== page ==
The Friars Respond to the Covid-19 Crisis

from Summer 2020 Edition

Most of our Franciscan ministries have taken advantage of modern technology to live-stream Masses, including the
daily services broadcasted from the Shrine of St. Anthony in Ellicott City, Maryland.

During this age of the Corona virus pandemic, the Friars of the Our Lady of the Angels Province have been doing their part to comfort, inspire, motivate and serve the physical, emotional and spiritual needs of their communities.

With live stream Masses, driveby food distribution, mobile adoration of the Blessed Sacrament, and more, the Friars have found creative ways to serve in these unprecedented times.

Although the circumstances are unique, the reaction of the Friars is one they have repeated many times throughout the ages. Through world wars and economic depressions; through natural disasters and times of drought or famine, the Friars have always answered the call.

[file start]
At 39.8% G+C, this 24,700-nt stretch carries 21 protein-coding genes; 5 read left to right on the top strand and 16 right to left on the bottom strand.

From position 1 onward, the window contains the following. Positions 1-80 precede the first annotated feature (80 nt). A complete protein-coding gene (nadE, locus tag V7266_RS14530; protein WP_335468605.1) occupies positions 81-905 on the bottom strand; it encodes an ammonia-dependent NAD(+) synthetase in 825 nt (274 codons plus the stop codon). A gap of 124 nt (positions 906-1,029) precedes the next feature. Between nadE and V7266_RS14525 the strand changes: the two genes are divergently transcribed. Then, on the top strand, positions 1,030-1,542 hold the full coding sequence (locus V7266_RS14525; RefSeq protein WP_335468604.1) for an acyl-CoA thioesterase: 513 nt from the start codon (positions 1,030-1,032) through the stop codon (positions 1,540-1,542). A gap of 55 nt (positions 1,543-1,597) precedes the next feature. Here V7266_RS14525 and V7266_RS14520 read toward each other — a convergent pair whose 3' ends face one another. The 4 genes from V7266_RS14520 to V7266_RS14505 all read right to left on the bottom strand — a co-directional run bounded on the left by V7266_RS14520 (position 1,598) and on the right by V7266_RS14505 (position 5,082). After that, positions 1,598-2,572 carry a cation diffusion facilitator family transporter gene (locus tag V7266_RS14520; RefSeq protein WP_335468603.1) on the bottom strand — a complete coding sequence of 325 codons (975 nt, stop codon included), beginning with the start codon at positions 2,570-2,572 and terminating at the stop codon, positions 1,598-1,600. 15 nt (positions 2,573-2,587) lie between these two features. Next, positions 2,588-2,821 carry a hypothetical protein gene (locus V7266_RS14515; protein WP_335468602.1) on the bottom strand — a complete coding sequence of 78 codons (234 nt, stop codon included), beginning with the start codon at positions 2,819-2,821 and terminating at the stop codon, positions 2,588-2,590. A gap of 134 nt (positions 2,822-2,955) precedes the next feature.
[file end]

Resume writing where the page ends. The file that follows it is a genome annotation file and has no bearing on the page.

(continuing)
Following in the footsteps of St. Francis, (from left) Fr. Richard-Jacob Forcier, Fr. James McCurry and Fr. Michael Heine, set a good example by wearing facemasks to prevent the spread of infections.

“Although ‘socially distanced,’ our Friars are ‘spiritually united’ with the people we serve – be they parishioners in our churches, students in our schools, the needy in our streets, the companions on our mailing lists, and the viewers of our video programs.” said Fr. James McCurry, OFM Conv., the Minister Provincial of the Our Lady of the Angels Province. “Our mission as Franciscans is to put into action the words spoken by Jesus Christ to Francis of Assisi: ‘Repair my House.’ God’s ‘House’ is our broken and afflicted world. We Friars are using every possible means during the coronavirus troubles to connect with people, foster healing, assure their sustenance, allay fears, and upbuild unity in the human family.”

According to Fr. James, this approach is exactly as it was during the time of St. Francis.